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Notes and observations from around Pennsylvania
from Commission Waterways Conservation Officers
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Humility
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While stocking Lake Wilma early this past season I was given a rare opportunity to learn about humility from our stocking helpers and driver. I will let them remain anonymous so I don’t give them the satisfaction of knowing they got one over on me.

It was a particularly hot day and I was tired already from carrying buckets on Whiteley Creek. Luckily for me Lake Wilma is easily stocked by tubing the trout into the main Lake body. The only work required is carrying the rigid hoses from one side of the truck to the other. EASY.

Well this day our truck seemed to be a little short on the rigid hose so we had to attach the soft flexible blue hose on the end to make it to the water. Again, EASY.

Well, we shot 2 tanks in and I had presumed that we were empty. Here’s where the humility comes into play. I began to shake the rigid tubes to force any straggler trout out, and then sort of squeezed out the last few trout in the soft hose. I then rolled the soft blue hose all the way up and began to disconnect the fittings of all the hoses.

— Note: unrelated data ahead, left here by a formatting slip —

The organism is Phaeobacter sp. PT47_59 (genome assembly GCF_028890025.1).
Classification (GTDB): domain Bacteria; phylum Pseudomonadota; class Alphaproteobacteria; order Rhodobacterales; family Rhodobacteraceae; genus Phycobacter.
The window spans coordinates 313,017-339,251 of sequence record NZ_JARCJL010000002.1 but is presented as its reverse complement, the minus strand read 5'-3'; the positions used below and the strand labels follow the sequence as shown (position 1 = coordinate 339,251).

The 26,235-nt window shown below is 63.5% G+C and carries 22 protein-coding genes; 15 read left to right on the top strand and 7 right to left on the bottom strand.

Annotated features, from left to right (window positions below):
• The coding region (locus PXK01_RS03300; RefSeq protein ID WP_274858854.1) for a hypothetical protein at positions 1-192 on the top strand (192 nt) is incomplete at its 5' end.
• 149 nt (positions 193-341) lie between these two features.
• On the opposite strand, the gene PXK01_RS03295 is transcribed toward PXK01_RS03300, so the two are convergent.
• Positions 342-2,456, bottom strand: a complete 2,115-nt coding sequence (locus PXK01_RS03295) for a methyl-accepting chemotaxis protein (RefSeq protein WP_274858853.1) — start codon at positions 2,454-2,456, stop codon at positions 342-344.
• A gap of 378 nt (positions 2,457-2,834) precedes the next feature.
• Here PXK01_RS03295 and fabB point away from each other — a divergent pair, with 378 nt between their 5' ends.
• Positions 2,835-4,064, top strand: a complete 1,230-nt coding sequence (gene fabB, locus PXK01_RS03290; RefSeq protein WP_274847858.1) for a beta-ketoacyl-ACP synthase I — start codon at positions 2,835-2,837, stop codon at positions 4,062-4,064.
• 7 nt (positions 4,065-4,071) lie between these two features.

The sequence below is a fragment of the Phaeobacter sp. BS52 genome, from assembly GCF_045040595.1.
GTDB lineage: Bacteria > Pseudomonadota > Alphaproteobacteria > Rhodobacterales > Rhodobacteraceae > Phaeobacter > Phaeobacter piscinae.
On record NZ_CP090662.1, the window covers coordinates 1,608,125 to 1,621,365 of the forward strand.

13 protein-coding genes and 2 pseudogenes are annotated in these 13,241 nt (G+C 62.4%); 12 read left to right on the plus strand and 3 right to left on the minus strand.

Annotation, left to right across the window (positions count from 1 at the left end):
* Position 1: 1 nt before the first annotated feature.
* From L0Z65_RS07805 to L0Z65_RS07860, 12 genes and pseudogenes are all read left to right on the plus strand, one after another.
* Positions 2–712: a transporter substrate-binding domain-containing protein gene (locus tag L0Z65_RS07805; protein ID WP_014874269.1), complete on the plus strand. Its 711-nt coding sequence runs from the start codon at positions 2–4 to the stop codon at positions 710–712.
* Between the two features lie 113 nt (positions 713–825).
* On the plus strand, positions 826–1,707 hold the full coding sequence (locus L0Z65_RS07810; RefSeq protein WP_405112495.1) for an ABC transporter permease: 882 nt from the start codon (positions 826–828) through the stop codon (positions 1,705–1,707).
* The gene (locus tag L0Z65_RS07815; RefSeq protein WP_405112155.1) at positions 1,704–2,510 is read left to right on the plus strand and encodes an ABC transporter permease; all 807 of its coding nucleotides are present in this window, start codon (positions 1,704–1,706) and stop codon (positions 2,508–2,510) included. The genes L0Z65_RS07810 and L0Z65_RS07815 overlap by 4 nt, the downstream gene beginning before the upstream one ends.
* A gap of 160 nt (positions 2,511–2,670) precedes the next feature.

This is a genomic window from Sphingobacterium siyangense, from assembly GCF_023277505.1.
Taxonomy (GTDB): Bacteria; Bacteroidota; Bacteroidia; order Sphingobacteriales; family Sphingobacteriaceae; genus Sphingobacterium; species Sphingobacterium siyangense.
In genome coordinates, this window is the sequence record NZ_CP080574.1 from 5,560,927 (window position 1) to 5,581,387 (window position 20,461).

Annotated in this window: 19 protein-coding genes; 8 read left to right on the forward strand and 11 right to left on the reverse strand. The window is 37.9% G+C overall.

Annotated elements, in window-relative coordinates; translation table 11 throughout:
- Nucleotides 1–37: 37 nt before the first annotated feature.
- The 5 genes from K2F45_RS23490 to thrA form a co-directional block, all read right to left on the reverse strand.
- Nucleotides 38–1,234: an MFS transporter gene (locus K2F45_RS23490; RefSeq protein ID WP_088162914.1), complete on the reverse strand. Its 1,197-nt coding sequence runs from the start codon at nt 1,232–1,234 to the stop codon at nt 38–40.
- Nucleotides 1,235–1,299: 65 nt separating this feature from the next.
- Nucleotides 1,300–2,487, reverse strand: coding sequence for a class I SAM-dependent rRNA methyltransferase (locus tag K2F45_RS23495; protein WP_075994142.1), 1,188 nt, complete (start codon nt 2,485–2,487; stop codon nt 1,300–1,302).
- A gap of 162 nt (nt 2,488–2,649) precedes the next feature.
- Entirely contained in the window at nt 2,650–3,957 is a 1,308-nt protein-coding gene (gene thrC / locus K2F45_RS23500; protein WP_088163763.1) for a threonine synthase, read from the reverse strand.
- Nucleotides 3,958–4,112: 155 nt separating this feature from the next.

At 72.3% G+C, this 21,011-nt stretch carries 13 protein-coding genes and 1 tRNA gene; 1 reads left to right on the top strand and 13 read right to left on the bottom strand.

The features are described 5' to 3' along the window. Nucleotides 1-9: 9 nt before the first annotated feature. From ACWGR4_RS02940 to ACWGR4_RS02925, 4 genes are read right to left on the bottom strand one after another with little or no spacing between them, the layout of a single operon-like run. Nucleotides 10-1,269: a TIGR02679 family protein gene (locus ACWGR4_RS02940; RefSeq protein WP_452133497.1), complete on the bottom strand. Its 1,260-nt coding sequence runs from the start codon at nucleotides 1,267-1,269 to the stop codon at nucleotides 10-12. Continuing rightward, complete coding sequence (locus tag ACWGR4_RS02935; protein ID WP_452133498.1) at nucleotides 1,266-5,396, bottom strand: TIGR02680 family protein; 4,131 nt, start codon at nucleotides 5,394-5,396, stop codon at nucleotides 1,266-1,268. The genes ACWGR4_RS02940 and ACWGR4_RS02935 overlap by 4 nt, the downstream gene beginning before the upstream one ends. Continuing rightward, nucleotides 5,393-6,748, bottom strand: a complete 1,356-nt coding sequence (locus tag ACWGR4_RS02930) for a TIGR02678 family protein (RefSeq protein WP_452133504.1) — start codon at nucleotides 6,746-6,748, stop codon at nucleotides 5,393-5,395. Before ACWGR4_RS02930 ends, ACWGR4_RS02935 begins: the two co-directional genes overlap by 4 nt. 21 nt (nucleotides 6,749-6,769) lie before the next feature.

Thinking that was the last tank and not keeping a very good count on the day taught me one thing. Your helpers and driver will let you work and sweat and get all the way done with rolling and disconnecting rigid lines before asking what you’re doing. WE HAD 2 TANKS LEFT!!!

Thanks you two for the lesson and the welcome back to trout season.

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— WCO Eric Davis, Greene / S. Washington Counties
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Man’s BEST Friend???
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Last summer, DWCO Wetsell and I were on boat patrol at Canadohta Lake. We observed a small pontoon boat less than 20 feet in length being operated with someone on the bow outside the passenger carrying area. Upon closer look the person on the bow was a child less than 12 years old not wearing a personal floatation device (PFD).

We stopped the boat and advised the operator of the violations:
1–A child 12 years old or less on a boat 20 feet or less not wearing a PFD while underway.
2–A person riding outside the passenger carrying area on a pontoon boat.

The operator advised us that he didn’t realize the child was outside the passenger carrying area and that the child only had the PFD off for a short time because it was so “hot.”

While the violations were being addressed, there was a cute little dog that kept darting around on the pontoon boat. An interesting observation we had was that even though it was so ”hot” the cute little dog that was running all over the boat had to keep it’s PFD on the whole time. Additionally, it wasn’t allowed outside the passenger carrying area so it wouldn’t fall off.